|Directed by||Fritz Lang|
|Produced by||Erich Pommer|
Thea von Harbou
|Music by||Werner R. Heymann|
|Cinematography||Fritz Arno Wagner|
|178 min. (16 frame/s)|
Spione [ˈʃpi̯oːnə] (English title: Spies, under which title it was released in the United States) is a German silent espionage thriller written and directed by Fritz Lang in 1928. Lang's wife, Thea von Harbou, worked as a co-writer. The film was Lang's penultimate silent film and the first for his own production company; Fritz Lang-film GmbH. As in Lang's Mabuse films, such as Dr. Mabuse: The Gambler and The Testament of Dr. Mabuse, Rudolf Klein-Rogge plays a master criminal aiming for world domination.
Spione was restored to its original length by the Friedrich-Wilhelm-Murnau-Stiftung during 2003 and 2004. No original negatives survive but a high quality nitrate copy is held at the Národní Filmový Archiv at Prague.
Beautiful Russian spy Sonja Baranikowa (Gerda Maurus) seduces Colonel Jellusic (Fritz Rasp) into betraying his country for her employer, Haghi (Rudolf Klein-Rogge), a seemingly respectable bank director who is actually the criminal mastermind of a powerful espionage organization. Jason (Craighall Sherry), head of the Secret Service, gives the task of bringing the mysterious Haghi down to a handsome young agent known only as Number 326 (Willy Fritsch). 326 believes his identity is a secret but Haghi is well aware of him. He assigns Sonja to worm her way into 326's confidence. She convinces 326 that she has just shot a man who tried to force himself on her and he hides her from the police.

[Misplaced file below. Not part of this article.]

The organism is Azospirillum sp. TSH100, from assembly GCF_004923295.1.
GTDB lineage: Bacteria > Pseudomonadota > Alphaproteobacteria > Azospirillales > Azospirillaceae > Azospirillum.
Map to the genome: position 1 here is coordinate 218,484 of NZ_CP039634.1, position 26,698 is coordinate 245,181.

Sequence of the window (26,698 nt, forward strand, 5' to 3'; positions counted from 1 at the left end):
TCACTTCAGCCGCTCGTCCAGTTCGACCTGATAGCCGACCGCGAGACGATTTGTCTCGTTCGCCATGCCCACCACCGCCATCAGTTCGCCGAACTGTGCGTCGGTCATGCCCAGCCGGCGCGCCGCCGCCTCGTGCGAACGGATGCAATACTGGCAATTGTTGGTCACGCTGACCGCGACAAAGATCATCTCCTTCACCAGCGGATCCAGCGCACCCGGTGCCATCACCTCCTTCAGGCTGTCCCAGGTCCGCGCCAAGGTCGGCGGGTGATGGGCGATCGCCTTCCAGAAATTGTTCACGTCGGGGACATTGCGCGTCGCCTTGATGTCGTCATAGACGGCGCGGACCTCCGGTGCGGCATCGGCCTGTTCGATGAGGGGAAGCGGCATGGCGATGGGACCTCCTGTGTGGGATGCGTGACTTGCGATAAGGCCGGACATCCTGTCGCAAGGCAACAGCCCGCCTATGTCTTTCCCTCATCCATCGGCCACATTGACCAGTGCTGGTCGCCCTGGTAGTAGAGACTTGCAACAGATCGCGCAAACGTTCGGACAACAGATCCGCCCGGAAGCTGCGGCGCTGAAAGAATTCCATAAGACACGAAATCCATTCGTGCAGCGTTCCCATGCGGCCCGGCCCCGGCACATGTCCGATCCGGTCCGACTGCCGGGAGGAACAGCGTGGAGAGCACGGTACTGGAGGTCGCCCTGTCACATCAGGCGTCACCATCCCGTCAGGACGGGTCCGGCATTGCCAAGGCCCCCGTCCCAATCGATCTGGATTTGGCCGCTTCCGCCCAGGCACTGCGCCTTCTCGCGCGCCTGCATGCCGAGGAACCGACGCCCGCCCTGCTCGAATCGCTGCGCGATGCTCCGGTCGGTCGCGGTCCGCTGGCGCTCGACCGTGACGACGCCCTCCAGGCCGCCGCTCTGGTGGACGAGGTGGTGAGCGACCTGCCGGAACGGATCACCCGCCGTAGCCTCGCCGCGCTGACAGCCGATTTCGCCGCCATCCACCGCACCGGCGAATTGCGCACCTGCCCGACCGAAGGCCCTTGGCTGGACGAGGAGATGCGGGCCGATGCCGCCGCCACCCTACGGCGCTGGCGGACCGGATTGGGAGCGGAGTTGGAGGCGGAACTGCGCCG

What Haghi does not anticipate is that the couple will fall in love. Unwilling to betray 326, she quietly slips away after they spend the afternoon and evening together. He trails her to Colonel Jellusic, whom he mistakes for her lover (she is actually paying him for his treason). Haghi suspects Sonya's feelings for 326 and when she refuses to act against 326, he confines her to a room in his secret headquarters.
Haghi is after a crucial, secret Japanese treaty. He blackmails Lady Leslane (Hertha von Walther), an opium addict, into betraying what her husband knows of the negotiations. Akira Masimoto (Lupu Pick), the Japanese head of security responsible for the treaty's safekeeping, crosses paths with 326. When 326 seeks out Sonya, he finds her apartment stripped bare. Masimoto finds him drowning his sorrows in a bar and informs him that he would have arrested the woman as a spy had she not disappeared.
Masimoto gives each of three couriers a sealed packet to deliver to Tokyo; he informs them that a copy of the treaty is inside one of them. Haghi obtains all three packages but finds only newspapers but Haghi has one more card up his sleeve. Masimoto pities Kitty (Lien Deyers), a young woman he finds huddling in a doorway during a rainstorm and takes her in. When he prepares to leave for Japan with the treaty, she begs him to spend a few hours with her. He gives in, attracted by her beauty but when he wakes up later, she is gone with the treaty; disgraced, he commits ritual suicide.